Google's new browser Chrome came out of beta yesterday, after 14 upgrades, but has only gained 10m users in the 100 days since it was publicly available.
There seems general agreement that it has some whizzy features and Google's terrific muscle behind it, but Chrome hasn't achieved 1% market share yet: Net Applications reckoned Chrome had 0.78% market share in September, which fell to 0.74% in October, before rising to 0.83% in November. Hardly stellar progress.
There's talk of Chrome being pre-installed on PCs, which would help, but no news yet of with which manufacturer. Firefox didn't have any such advantage, but on the plus side, pre-installation would take market share away from Internet Explorer rather than Firefox.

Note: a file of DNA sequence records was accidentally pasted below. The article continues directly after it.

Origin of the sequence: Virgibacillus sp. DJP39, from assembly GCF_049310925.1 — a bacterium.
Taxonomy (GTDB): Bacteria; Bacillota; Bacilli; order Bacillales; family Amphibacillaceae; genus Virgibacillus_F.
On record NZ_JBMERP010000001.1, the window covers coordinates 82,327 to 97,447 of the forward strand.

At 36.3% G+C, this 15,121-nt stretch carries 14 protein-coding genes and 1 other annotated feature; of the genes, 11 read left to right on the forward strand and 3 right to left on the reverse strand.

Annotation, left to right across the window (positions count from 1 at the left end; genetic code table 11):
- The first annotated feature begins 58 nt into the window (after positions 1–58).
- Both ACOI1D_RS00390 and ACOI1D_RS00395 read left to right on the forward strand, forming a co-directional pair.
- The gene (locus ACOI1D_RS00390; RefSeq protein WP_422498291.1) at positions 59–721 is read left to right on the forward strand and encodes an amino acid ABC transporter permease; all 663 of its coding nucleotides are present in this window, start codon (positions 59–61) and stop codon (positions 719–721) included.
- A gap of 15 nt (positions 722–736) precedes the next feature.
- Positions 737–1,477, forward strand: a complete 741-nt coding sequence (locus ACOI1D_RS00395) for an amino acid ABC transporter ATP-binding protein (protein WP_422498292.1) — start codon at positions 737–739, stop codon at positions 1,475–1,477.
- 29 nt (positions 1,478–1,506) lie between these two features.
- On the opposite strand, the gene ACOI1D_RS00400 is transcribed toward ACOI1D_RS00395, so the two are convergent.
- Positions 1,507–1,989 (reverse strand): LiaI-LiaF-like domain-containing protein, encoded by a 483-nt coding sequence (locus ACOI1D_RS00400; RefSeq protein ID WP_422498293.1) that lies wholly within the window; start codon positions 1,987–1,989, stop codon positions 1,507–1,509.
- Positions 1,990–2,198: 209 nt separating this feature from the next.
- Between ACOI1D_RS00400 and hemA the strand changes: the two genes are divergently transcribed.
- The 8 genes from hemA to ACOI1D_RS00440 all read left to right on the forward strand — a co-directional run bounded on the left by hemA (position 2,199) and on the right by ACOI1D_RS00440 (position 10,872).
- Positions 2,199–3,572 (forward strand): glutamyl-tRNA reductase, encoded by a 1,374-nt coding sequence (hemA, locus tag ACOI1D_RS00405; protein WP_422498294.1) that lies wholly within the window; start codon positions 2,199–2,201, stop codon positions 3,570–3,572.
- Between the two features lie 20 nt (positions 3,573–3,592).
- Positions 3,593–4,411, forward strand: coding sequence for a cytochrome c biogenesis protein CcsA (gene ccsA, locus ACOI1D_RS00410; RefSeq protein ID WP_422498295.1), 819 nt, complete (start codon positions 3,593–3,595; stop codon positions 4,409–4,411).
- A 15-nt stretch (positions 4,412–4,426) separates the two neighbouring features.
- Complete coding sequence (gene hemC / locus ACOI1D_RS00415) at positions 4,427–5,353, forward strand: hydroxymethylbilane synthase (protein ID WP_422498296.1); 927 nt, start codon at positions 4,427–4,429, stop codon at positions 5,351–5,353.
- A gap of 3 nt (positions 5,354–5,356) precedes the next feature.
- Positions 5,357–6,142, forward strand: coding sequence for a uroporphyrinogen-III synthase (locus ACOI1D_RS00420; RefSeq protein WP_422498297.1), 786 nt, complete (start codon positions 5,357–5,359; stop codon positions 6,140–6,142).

Firefox has managed to claw itself a 20% market share in the four years since its launch, mostly at the expense of Microsoft' Internet Explorer, and has to be downloaded.
And of course, Chrome only works on Windows, although Google is thought to be working on a version for Mac.
Arguably the biggest opportunity of all though is mobile, where no single browser dominates and internet access via mobile is soaring. Whoever produces the first truly compelling mobile browser will probably enjoy huge benefits as people move to the same one on their PC to get the same look and feel whichever internet access method they use.